To have watched the Battle of Jericho from a distance would have been amusing and frightening. A fortified city was locked up in fear and a strange bunch of refugees were walking in circles with a box. Though they did not speak, they were anything but stealth as the ones in robes blew trumpets. They kept repeating the pattern, even on their Sabbath day, and finally they shouted and the wall of Jericho fell. Then these seemingly non-violent religious people took action, "And they utterly destroyed all that was in the city, both man and woman, young and old, ox and sheep and donkey, with the edge of the sword."
The correlation between victory and obedience, even obedience to seemingly strange directions, becomes clear as the Hebrew army defeats Jericho without a single clash of swords, arrow shot or dagger thrust. Obviously God could have conquered Jericho by other means, but because of the obedience of the Hebrew army He gave the honor to His people. As we obey God, we are used. It is also the place where victory comes from. With discerning, but hopefully not judgmental, eyes we can see the equal correlation between disobedience, defeat and deferral of victory. In the next chapter we'll see this correlation played out strongly after God gave very clear directions about the accursed things and plunder in Jericho (Vs 18-19).
IV. Vs 22-25, God saves
Heb. 11:31 "By faith the harlot Rahab did not perish with those who did not believe, when she had received the spies with peace."
In the midst of the destruction of all the unbelievers in the city, God saves the one that had faith. For most hearers the destruction of so many people and the salvation of only those of one household may sound brutal. It is! It is harsh and a difficult passage to fathom, but let us have clear understanding. Just as obedience brings victory and life, disobedience brings destruction and death. The people of Jericho had a very clear witness of the power of God and knew His desires. The people of Jericho made a conscious effort to shut God and His people out. They chose death. It is not pretty, it is not joyful, but God was faithful to save all the faithful from the destruction and death. It is much better to understand the Rehab story from God's point of view rather than from the point of view of the people who chose to worship accursed things (Vs 18) and would tempt God's people into similar destruction.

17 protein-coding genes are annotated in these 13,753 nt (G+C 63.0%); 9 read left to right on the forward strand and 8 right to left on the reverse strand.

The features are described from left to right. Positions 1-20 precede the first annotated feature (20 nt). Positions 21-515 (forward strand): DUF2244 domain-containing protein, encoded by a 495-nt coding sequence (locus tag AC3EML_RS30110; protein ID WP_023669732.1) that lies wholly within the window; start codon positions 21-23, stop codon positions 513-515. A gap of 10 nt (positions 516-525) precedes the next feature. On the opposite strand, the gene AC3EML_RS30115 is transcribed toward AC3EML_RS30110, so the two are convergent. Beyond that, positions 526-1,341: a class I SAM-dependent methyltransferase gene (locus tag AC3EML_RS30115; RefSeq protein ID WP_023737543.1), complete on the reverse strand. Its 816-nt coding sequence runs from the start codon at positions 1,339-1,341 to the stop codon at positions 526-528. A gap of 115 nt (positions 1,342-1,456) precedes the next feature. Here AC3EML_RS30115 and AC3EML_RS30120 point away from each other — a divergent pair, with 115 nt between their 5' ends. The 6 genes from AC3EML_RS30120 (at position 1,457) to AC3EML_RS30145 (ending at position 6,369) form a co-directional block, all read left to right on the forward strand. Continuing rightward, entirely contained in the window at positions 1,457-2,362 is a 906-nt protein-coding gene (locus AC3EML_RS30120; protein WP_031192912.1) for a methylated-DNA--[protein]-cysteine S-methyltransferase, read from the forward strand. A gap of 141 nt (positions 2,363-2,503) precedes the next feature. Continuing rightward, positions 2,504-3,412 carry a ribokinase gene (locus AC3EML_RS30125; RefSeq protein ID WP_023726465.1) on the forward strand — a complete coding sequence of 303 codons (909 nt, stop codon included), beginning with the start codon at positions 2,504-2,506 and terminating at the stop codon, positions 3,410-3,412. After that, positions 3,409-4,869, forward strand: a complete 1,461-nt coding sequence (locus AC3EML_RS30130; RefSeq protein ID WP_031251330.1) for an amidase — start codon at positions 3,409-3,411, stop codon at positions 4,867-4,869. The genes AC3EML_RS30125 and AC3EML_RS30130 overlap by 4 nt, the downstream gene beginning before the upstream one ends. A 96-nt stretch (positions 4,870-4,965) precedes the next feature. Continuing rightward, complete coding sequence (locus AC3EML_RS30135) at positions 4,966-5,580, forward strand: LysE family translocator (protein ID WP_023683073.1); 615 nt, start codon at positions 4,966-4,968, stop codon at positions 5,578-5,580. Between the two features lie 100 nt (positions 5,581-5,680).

Rahab is one of the most interesting people in the Bible. She is an example of God saving His people out of the destruction and judgment leading to death. She is called a harlot, but also called a woman of faith. Most importantly, God called her His own and saved her and her family. The image we see in Jericho is God's devouring fire of judgment and yet God used is people to save Rahab and her family from it. This is the nature of our God. He is a seeking, serving and saving God.
Verses 26-27 will be the Conclusion:
The prophecy of verse 26 is fulfilled in 1 Kings 16:34, but do not allow that to overshadow verse 27, "So the LORD was with Joshua, and his fame spread throughout all the country."
This is not about bringing fame for Joshua for its own sake, but for the glory of God and fulfillment of His promises. The Children of Israel just had victory in the first battle of what would be a great war to conquer and occupy the Promised Land. By obeying God and achieving that victory in the first battle, they had expectation of victory for the whole war.